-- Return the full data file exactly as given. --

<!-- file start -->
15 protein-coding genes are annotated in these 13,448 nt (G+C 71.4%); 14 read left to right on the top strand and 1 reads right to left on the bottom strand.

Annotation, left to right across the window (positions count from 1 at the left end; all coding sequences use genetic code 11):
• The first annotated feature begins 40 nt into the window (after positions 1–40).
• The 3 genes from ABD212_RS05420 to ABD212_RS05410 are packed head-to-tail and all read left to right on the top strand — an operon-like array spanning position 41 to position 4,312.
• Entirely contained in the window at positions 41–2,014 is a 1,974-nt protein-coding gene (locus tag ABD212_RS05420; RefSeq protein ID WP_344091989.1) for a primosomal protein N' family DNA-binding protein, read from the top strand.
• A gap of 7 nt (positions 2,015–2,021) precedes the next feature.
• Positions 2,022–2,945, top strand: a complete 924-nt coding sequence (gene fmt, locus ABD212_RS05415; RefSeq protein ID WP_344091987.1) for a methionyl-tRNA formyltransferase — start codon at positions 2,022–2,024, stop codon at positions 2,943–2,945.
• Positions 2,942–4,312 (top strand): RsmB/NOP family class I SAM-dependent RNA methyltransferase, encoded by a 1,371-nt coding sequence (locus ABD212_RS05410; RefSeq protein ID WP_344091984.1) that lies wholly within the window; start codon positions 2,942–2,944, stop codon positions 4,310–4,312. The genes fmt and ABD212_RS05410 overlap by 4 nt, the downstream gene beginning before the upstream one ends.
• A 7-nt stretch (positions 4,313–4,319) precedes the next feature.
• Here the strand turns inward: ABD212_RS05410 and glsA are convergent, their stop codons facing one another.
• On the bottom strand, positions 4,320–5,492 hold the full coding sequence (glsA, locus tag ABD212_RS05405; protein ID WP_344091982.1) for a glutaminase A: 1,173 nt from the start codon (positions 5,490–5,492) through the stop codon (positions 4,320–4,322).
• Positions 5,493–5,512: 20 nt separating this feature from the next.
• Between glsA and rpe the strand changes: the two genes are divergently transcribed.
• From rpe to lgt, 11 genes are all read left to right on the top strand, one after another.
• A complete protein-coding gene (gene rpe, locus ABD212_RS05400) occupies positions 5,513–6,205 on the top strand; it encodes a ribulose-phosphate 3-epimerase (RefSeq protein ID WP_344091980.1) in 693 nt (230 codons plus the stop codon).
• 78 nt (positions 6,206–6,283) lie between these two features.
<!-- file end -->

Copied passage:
15 protein-coding genes are annotated in these 13,448 nt (G+C 71.4%); 14 read left to right on the top strand and 1 reads right to left on the bottom strand.

Annotation, left to right across the window (positions count from 1 at the left end; all coding sequences use genetic code 11):
• The first annotated feature begins 40 nt into the window (after positions 1–40).
• The 3 genes from ABD212_RS05420 to ABD212_RS05410 are packed head-to-tail and all read left to right on the top strand — an operon-like array spanning position 41 to position 4,312.
• Entirely contained in the window at positions 41–2,014 is a 1,974-nt protein-coding gene (locus tag ABD212_RS05420; RefSeq protein ID WP_344091989.1) for a primosomal protein N' family DNA-binding protein, read from the top strand.
• A gap of 7 nt (positions 2,015–2,021) precedes the next feature.
• Positions 2,022–2,945, top strand: a complete 924-nt coding sequence (gene fmt, locus ABD212_RS05415; RefSeq protein ID WP_344091987.1) for a methionyl-tRNA formyltransferase — start codon at positions 2,022–2,024, stop codon at positions 2,943–2,945.
• Positions 2,942–4,312 (top strand): RsmB/NOP family class I SAM-dependent RNA methyltransferase, encoded by a 1,371-nt coding sequence (locus ABD212_RS05410; RefSeq protein ID WP_344091984.1) that lies wholly within the window; start codon positions 2,942–2,944, stop codon positions 4,310–4,312. The genes fmt and ABD212_RS05410 overlap by 4 nt, the downstream gene beginning before the upstream one ends.
• A 7-nt stretch (positions 4,313–4,319) precedes the next feature.
• Here the strand turns inward: ABD212_RS05410 and glsA are convergent, their stop codons facing one another.
• On the bottom strand, positions 4,320–5,492 hold the full coding sequence (glsA, locus tag ABD212_RS05405; protein ID WP_344091982.1) for a glutaminase A: 1,173 nt from the start codon (positions 5,490–5,492) through the stop codon (positions 4,320–4,322).
• Positions 5,493–5,512: 20 nt separating this feature from the next.
• Between glsA and rpe the strand changes: the two genes are divergently transcribed.
• From rpe to lgt, 11 genes are all read left to right on the top strand, one after another.
• A complete protein-coding gene (gene rpe, locus ABD212_RS05400) occupies positions 5,513–6,205 on the top strand; it encodes a ribulose-phosphate 3-epimerase (RefSeq protein ID WP_344091980.1) in 693 nt (230 codons plus the stop codon).
• 78 nt (positions 6,206–6,283) lie between these two features.